# Kinetic Order of Degradation Reactions

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Many chemical and biochemical degradation reactions follow fixed-order kinetics, including orders zero, one, or , where need not be an integer. With the exception of first-order kinetics, which is characterized by exponential decay, the diminishing concentration versus time relationship can be described by a single formula over a range that is determined by the reactant's initial concentration, , the reaction’s (temperature-dependent) rate constant, , and the kinetic order, . This Demonstration identifies the formula’s applicability range and lets you simulate and monitor the progress of degradation reactions following any kinetic order in the range 0–2.5, with different rate constants, , and starting at different initial concentrations.

Contributed by: Mark D. Normand and Micha Peleg (July 2013)

Open content licensed under CC BY-NC-SA

## Snapshots

## Details

Snapshot 1: zero-order kinetics

Snapshot 2: first-order kinetics

Snapshot 3: second-order kinetics

Snapshot 4: fractional-order kinetics ()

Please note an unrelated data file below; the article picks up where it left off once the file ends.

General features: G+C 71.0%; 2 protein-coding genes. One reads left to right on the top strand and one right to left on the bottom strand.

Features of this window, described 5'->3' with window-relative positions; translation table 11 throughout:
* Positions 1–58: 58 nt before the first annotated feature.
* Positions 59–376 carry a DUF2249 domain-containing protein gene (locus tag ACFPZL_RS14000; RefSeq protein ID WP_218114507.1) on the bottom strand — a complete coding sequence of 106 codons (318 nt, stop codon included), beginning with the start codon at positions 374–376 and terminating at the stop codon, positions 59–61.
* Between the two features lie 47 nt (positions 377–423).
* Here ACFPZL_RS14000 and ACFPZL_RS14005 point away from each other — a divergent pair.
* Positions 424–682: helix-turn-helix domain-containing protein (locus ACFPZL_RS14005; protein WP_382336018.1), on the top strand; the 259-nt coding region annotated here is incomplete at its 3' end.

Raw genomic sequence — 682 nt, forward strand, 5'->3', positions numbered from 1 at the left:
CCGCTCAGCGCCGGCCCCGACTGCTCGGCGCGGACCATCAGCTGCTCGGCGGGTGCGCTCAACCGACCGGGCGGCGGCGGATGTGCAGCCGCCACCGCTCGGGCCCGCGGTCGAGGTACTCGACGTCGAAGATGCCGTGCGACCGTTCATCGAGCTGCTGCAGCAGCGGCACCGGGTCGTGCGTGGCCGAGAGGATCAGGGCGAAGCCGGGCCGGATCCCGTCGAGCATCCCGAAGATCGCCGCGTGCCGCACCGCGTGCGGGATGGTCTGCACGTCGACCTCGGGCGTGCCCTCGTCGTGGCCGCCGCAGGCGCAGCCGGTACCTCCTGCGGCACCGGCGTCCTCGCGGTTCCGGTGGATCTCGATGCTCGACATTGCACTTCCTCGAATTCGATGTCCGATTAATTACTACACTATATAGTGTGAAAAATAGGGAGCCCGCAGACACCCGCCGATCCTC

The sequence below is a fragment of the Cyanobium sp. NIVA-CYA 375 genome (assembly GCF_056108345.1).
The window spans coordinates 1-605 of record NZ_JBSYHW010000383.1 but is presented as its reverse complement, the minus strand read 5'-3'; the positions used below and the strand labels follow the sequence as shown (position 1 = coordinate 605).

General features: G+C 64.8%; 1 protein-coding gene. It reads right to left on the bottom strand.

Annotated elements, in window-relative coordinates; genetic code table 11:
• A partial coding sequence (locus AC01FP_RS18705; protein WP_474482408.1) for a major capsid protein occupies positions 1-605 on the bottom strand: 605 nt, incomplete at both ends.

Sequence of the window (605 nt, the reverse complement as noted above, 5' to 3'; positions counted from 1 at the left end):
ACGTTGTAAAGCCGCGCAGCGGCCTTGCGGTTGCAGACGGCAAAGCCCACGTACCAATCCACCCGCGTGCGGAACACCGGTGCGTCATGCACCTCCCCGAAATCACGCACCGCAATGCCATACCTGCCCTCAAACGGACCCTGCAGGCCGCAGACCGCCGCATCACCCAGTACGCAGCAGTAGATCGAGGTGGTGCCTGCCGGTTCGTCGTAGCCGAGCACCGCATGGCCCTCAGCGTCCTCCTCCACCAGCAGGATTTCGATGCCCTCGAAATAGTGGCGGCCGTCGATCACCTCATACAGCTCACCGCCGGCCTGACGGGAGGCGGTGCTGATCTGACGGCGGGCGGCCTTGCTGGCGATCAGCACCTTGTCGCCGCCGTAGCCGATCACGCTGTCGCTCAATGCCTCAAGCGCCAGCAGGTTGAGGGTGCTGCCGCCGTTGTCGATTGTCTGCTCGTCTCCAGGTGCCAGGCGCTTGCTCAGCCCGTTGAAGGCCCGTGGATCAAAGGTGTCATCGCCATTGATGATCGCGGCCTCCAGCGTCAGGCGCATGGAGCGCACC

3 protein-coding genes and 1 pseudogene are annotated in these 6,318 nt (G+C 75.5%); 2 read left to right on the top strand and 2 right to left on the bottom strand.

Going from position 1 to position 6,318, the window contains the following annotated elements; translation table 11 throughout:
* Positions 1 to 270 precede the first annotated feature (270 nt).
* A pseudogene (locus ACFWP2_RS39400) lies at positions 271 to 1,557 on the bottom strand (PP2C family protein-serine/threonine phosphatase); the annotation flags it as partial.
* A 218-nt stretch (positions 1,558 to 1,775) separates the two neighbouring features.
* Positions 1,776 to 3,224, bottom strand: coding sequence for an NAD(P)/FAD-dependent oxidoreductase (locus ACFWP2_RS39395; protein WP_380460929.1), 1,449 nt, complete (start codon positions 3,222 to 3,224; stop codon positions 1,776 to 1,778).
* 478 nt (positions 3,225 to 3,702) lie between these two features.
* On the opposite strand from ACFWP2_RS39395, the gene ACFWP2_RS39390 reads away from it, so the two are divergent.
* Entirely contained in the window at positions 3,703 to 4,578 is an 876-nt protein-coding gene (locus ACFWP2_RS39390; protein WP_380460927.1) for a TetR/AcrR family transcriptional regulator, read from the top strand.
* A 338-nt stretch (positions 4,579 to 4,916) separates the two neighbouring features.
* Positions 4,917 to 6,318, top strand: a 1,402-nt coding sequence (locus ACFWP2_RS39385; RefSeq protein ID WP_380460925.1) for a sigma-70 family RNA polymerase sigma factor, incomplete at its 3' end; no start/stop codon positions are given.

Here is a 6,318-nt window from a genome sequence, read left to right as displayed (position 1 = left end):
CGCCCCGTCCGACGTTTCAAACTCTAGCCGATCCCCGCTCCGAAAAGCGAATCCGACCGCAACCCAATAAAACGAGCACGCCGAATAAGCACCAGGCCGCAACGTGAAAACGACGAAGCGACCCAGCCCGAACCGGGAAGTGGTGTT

Isothermal degradation of chemical reactions and biological decay processes frequently follow fixed-order kinetics with the exponent in the differential rate equation . In this equation, is the concentration at time and is the (temperature-dependent) rate constant in the corresponding units of concentration and time. For zero-order kinetics (), , where is the initial concentration. For first-order kinetics (), , and for any other order, . Note that for this equation reduces to .

In an actual degradation process such as molecule disintegration, enzyme denaturation, or cell or organism mortality, neither the concentration nor density can have negative or complex values. Thus, the general equation for -order kinetics is only applicable for , , , and combinations for which this does not happen. For , this means that the model is valid only for time , beyond which , and for , this time is .

This Demonstration lets you generate degradation curves for any kinetic order in the range of 0 to 2.5 and various combinations of and by identifying the case and using the relevant formula. You can vary all three parameters , , and , as well as the actual time and process duration. The graphic display shows the concentration decay curve (top) and corresponding degradation rate versus time curve (bottom). Also shown are the numerical values of the momentary decay ratio, , and the decay rate, , which correspond to the moving dots on the concentration and rate versus time plots.

The purpose of this Demonstration is to illustrate the concept of a reaction’s kinetic order. Therefore, not all possible decay rate curves represent an actual physical disintegration or degradation process.

## Permanent Citation